The mechanism that causes postherpetic neuralgia is not well understood. Injury to peripheral nerves and altered central nervous system signal processing may contribute to its onset. According to the CDC, "Pathologic observations thought to distinguish postherpetic neuralgia from uncomplicated zoster include axonal and cell body degeneration, atrophy of the spinal cord dorsal horn, scarring of the dorsal root ganglion and loss of epidermal innervation of the affected area."13 This neuronal damage might be caused by ongoing viral replication.13 Regardless of the exact mechanism, you may see herpes zoster patients who present with postherpetic neuralgia. In many instances, these individuals require timely referral to a pain management specialist.
Treatment for Postherpetic Neuralgia
While there is no specific treatment course for postherpetic neuralgia, several oral and topical pain management strategies could help alleviate patient discomfort. Use of Neurontin (gabapentin, Pfizer), Lyrica (pregabalin, Pfizer), NSAID analgesics, narcotics and/or tricyclic antidepressants (e.g., amitriptyline) may prove effective.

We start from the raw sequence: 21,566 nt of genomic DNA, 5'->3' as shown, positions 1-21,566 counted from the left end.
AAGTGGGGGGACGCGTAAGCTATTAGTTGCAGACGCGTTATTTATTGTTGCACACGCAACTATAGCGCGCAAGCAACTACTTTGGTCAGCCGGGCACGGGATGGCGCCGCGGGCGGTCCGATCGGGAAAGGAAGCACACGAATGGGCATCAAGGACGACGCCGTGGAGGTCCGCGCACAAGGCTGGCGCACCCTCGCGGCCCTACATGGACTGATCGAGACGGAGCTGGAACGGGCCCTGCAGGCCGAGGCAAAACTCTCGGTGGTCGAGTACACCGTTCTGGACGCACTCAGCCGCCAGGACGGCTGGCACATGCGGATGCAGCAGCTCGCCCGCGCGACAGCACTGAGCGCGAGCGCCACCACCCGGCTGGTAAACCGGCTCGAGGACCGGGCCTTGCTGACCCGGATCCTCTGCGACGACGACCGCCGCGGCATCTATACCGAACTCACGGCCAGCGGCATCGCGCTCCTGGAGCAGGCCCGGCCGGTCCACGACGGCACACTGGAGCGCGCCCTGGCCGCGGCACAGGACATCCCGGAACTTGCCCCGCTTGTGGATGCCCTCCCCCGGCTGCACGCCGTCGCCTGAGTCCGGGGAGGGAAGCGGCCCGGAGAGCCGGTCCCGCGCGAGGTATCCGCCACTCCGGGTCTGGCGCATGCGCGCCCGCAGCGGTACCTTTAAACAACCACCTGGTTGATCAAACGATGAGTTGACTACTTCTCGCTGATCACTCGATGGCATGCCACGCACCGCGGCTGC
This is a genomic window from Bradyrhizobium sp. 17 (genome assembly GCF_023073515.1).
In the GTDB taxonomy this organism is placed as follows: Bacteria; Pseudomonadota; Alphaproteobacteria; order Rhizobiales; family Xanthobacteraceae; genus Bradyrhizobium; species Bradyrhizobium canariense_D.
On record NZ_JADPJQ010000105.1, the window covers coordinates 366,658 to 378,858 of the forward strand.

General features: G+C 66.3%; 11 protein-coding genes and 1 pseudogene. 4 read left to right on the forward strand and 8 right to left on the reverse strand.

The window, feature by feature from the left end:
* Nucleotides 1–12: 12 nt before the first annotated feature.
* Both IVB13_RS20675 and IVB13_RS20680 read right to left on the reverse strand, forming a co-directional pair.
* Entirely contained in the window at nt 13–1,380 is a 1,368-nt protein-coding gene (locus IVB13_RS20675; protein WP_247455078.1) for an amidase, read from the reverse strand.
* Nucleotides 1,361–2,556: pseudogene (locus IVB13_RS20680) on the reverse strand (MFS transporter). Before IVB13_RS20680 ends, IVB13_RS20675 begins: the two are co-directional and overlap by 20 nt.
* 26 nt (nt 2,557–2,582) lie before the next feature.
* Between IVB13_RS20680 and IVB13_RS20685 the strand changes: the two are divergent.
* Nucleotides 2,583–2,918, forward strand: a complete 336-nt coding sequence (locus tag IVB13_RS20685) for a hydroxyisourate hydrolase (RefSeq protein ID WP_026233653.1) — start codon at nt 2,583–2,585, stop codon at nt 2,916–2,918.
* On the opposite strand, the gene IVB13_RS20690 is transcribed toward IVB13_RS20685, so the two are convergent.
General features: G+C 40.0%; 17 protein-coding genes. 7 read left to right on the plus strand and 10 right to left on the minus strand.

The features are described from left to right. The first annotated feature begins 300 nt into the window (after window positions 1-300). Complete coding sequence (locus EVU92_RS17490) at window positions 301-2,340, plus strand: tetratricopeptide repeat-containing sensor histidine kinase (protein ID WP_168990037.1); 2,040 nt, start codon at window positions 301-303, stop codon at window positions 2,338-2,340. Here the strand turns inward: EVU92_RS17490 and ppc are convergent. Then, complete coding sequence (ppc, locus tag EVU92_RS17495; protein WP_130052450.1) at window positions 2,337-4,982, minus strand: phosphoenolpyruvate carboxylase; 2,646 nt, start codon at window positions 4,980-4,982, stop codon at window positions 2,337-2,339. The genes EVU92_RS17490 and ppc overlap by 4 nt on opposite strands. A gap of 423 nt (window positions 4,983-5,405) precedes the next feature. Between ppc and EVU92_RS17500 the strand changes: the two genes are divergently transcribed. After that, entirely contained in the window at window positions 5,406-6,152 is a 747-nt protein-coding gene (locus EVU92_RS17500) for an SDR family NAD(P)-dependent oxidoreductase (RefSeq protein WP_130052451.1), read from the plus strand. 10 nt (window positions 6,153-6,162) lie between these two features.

Further, topical options include: Zostrix (capsaicin cream 0.025%, Hi-Tech Pharmaceutical Co. Inc), Qutenza patch (capsaicin 8%, NeurogesX) and Lidoderm patches (lidocane 5.0%, Endo Pharmaceuticals) may be used as well.
Explanations for Increased Incidence
So, why has the number of herpes zoster cases increased during the last two decades, despite the availability of vaccines for both chickenpox and shingles? The higher disease incidence seems to be independent of the population's advancing age.
Interestingly, several studies indicated that the overall incidence of shingles started increasing before the chickenpox vaccine Varivax (live varicella virus, Merck) was introduced in the United States.1,14-16 Still, the underlying reasons for this increased prevalence are not well understood. Most importantly, however, no consistent evidence suggests that the increased incidence of shingles in the US has been accelerated by the widespread use of the varicella vaccine.1
It is worth mentioning that there have been cases of patients who actually have experienced a reactivation of herpes zoster following vaccination. Recently, researchers reported the case of a patient with a 3.5-year history of inactive herpes zoster who experienced a bout of keratouveitis two weeks after receiving Zostavax.17 The authors proposed that an increase in cell-mediated immunity was augmented by vaccine administration.17